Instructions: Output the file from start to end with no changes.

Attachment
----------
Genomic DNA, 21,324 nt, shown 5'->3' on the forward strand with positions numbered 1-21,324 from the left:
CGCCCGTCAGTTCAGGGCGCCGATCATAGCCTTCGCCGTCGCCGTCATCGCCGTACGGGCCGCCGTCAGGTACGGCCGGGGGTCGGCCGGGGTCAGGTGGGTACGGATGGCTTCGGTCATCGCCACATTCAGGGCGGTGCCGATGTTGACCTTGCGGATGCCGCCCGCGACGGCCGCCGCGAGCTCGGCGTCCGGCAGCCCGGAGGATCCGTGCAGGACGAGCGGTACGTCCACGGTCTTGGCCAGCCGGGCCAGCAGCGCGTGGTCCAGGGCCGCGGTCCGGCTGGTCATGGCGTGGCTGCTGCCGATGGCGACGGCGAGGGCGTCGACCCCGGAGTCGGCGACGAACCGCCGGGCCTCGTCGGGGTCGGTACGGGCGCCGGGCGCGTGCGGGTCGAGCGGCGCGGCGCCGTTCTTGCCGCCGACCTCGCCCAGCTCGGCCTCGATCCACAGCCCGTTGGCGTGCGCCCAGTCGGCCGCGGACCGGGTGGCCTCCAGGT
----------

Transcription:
Genomic DNA, 21,324 nt, shown 5'->3' on the forward strand with positions numbered 1-21,324 from the left:
CGCCCGTCAGTTCAGGGCGCCGATCATAGCCTTCGCCGTCGCCGTCATCGCCGTACGGGCCGCCGTCAGGTACGGCCGGGGGTCGGCCGGGGTCAGGTGGGTACGGATGGCTTCGGTCATCGCCACATTCAGGGCGGTGCCGATGTTGACCTTGCGGATGCCGCCCGCGACGGCCGCCGCGAGCTCGGCGTCCGGCAGCCCGGAGGATCCGTGCAGGACGAGCGGTACGTCCACGGTCTTGGCCAGCCGGGCCAGCAGCGCGTGGTCCAGGGCCGCGGTCCGGCTGGTCATGGCGTGGCTGCTGCCGATGGCGACGGCGAGGGCGTCGACCCCGGAGTCGGCGACGAACCGCCGGGCCTCGTCGGGGTCGGTACGGGCGCCGGGCGCGTGCGGGTCGAGCGGCGCGGCGCCGTTCTTGCCGCCGACCTCGCCCAGCTCGGCCTCGATCCACAGCCCGTTGGCGTGCGCCCAGTCGGCCGCGGACCGGGTGGCCTCCAGGT